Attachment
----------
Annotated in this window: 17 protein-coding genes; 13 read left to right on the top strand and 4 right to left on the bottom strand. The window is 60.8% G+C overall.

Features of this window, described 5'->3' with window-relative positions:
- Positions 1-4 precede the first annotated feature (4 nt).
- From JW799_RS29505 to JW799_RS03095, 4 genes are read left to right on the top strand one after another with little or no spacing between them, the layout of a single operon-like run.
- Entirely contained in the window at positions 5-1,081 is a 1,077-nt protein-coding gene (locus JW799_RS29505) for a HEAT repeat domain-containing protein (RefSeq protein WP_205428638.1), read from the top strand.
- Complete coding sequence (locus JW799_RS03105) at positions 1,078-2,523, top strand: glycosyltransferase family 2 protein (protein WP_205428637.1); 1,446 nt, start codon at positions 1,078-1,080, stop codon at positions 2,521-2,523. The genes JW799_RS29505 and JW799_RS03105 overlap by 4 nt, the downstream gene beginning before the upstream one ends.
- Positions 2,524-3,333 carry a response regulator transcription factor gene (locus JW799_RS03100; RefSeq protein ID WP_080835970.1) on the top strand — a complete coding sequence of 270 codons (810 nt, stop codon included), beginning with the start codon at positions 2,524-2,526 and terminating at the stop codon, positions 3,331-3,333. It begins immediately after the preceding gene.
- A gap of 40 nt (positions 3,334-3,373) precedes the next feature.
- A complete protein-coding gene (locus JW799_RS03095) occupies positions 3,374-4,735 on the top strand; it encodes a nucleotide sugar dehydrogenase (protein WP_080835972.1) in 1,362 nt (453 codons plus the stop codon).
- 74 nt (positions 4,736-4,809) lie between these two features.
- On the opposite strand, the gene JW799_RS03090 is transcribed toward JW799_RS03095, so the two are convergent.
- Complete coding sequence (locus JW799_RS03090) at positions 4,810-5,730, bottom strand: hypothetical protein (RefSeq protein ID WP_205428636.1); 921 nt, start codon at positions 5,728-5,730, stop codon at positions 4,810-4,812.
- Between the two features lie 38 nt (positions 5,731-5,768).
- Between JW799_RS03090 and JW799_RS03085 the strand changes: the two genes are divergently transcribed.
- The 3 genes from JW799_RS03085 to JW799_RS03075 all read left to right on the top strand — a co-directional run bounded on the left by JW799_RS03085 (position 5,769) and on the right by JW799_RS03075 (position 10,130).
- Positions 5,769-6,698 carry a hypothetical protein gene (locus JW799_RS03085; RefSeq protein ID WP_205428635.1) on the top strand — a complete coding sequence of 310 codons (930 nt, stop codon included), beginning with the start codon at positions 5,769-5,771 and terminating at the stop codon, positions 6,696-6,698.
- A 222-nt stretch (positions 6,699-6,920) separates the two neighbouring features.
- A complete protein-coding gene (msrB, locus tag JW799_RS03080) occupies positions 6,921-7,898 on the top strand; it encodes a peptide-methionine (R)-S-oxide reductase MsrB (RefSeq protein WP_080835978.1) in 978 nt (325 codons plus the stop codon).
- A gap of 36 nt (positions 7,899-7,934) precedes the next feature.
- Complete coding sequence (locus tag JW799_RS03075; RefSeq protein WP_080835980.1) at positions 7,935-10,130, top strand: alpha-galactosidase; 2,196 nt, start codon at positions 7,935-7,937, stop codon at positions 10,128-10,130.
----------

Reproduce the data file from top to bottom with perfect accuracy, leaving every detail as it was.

Annotated in this window: 17 protein-coding genes; 13 read left to right on the top strand and 4 right to left on the bottom strand. The window is 60.8% G+C overall.

Features of this window, described 5'->3' with window-relative positions:
- Positions 1-4 precede the first annotated feature (4 nt).
- From JW799_RS29505 to JW799_RS03095, 4 genes are read left to right on the top strand one after another with little or no spacing between them, the layout of a single operon-like run.
- Entirely contained in the window at positions 5-1,081 is a 1,077-nt protein-coding gene (locus JW799_RS29505) for a HEAT repeat domain-containing protein (RefSeq protein WP_205428638.1), read from the top strand.
- Complete coding sequence (locus JW799_RS03105) at positions 1,078-2,523, top strand: glycosyltransferase family 2 protein (protein WP_205428637.1); 1,446 nt, start codon at positions 1,078-1,080, stop codon at positions 2,521-2,523. The genes JW799_RS29505 and JW799_RS03105 overlap by 4 nt, the downstream gene beginning before the upstream one ends.
- Positions 2,524-3,333 carry a response regulator transcription factor gene (locus JW799_RS03100; RefSeq protein ID WP_080835970.1) on the top strand — a complete coding sequence of 270 codons (810 nt, stop codon included), beginning with the start codon at positions 2,524-2,526 and terminating at the stop codon, positions 3,331-3,333. It begins immediately after the preceding gene.
- A gap of 40 nt (positions 3,334-3,373) precedes the next feature.
- A complete protein-coding gene (locus JW799_RS03095) occupies positions 3,374-4,735 on the top strand; it encodes a nucleotide sugar dehydrogenase (protein WP_080835972.1) in 1,362 nt (453 codons plus the stop codon).
- 74 nt (positions 4,736-4,809) lie between these two features.
- On the opposite strand, the gene JW799_RS03090 is transcribed toward JW799_RS03095, so the two are convergent.
- Complete coding sequence (locus JW799_RS03090) at positions 4,810-5,730, bottom strand: hypothetical protein (RefSeq protein ID WP_205428636.1); 921 nt, start codon at positions 5,728-5,730, stop codon at positions 4,810-4,812.
- Between the two features lie 38 nt (positions 5,731-5,768).
- Between JW799_RS03090 and JW799_RS03085 the strand changes: the two genes are divergently transcribed.
- The 3 genes from JW799_RS03085 to JW799_RS03075 all read left to right on the top strand — a co-directional run bounded on the left by JW799_RS03085 (position 5,769) and on the right by JW799_RS03075 (position 10,130).
- Positions 5,769-6,698 carry a hypothetical protein gene (locus JW799_RS03085; RefSeq protein ID WP_205428635.1) on the top strand — a complete coding sequence of 310 codons (930 nt, stop codon included), beginning with the start codon at positions 5,769-5,771 and terminating at the stop codon, positions 6,696-6,698.
- A 222-nt stretch (positions 6,699-6,920) separates the two neighbouring features.
- A complete protein-coding gene (msrB, locus tag JW799_RS03080) occupies positions 6,921-7,898 on the top strand; it encodes a peptide-methionine (R)-S-oxide reductase MsrB (RefSeq protein WP_080835978.1) in 978 nt (325 codons plus the stop codon).
- A gap of 36 nt (positions 7,899-7,934) precedes the next feature.
- Complete coding sequence (locus tag JW799_RS03075; RefSeq protein WP_080835980.1) at positions 7,935-10,130, top strand: alpha-galactosidase; 2,196 nt, start codon at positions 7,935-7,937, stop codon at positions 10,128-10,130.